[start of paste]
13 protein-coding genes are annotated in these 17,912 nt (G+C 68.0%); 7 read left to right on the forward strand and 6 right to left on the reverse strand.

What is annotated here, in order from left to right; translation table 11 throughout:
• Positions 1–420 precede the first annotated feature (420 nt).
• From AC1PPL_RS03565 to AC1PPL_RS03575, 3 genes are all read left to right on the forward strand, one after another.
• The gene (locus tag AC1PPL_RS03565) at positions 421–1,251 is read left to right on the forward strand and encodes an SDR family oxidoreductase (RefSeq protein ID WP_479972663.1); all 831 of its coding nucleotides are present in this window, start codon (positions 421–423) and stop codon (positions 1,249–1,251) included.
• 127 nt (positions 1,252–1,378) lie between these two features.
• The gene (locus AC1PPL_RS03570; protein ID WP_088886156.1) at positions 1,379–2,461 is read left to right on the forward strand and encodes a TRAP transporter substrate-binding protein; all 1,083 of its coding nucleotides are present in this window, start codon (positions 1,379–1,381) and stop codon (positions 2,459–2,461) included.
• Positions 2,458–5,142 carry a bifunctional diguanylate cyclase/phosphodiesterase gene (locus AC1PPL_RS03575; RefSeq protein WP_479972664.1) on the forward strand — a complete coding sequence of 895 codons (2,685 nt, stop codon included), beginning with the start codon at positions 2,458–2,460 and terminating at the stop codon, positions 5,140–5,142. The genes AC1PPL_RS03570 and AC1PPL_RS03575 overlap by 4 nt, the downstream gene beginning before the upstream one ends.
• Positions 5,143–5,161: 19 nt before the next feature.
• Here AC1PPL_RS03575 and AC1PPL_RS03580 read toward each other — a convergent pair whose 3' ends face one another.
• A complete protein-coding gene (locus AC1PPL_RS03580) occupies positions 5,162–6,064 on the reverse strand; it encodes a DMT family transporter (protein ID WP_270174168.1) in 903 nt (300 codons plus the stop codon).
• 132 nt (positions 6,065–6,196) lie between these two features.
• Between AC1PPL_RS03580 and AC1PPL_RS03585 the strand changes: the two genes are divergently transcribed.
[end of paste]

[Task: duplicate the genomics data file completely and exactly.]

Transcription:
13 protein-coding genes are annotated in these 17,912 nt (G+C 68.0%); 7 read left to right on the forward strand and 6 right to left on the reverse strand.

What is annotated here, in order from left to right; translation table 11 throughout:
• Positions 1–420 precede the first annotated feature (420 nt).
• From AC1PPL_RS03565 to AC1PPL_RS03575, 3 genes are all read left to right on the forward strand, one after another.
• The gene (locus tag AC1PPL_RS03565) at positions 421–1,251 is read left to right on the forward strand and encodes an SDR family oxidoreductase (RefSeq protein ID WP_479972663.1); all 831 of its coding nucleotides are present in this window, start codon (positions 421–423) and stop codon (positions 1,249–1,251) included.
• 127 nt (positions 1,252–1,378) lie between these two features.
• The gene (locus AC1PPL_RS03570; protein ID WP_088886156.1) at positions 1,379–2,461 is read left to right on the forward strand and encodes a TRAP transporter substrate-binding protein; all 1,083 of its coding nucleotides are present in this window, start codon (positions 1,379–1,381) and stop codon (positions 2,459–2,461) included.
• Positions 2,458–5,142 carry a bifunctional diguanylate cyclase/phosphodiesterase gene (locus AC1PPL_RS03575; RefSeq protein WP_479972664.1) on the forward strand — a complete coding sequence of 895 codons (2,685 nt, stop codon included), beginning with the start codon at positions 2,458–2,460 and terminating at the stop codon, positions 5,140–5,142. The genes AC1PPL_RS03570 and AC1PPL_RS03575 overlap by 4 nt, the downstream gene beginning before the upstream one ends.
• Positions 5,143–5,161: 19 nt before the next feature.
• Here AC1PPL_RS03575 and AC1PPL_RS03580 read toward each other — a convergent pair whose 3' ends face one another.
• A complete protein-coding gene (locus AC1PPL_RS03580) occupies positions 5,162–6,064 on the reverse strand; it encodes a DMT family transporter (protein ID WP_270174168.1) in 903 nt (300 codons plus the stop codon).
• 132 nt (positions 6,065–6,196) lie between these two features.
• Between AC1PPL_RS03580 and AC1PPL_RS03585 the strand changes: the two genes are divergently transcribed.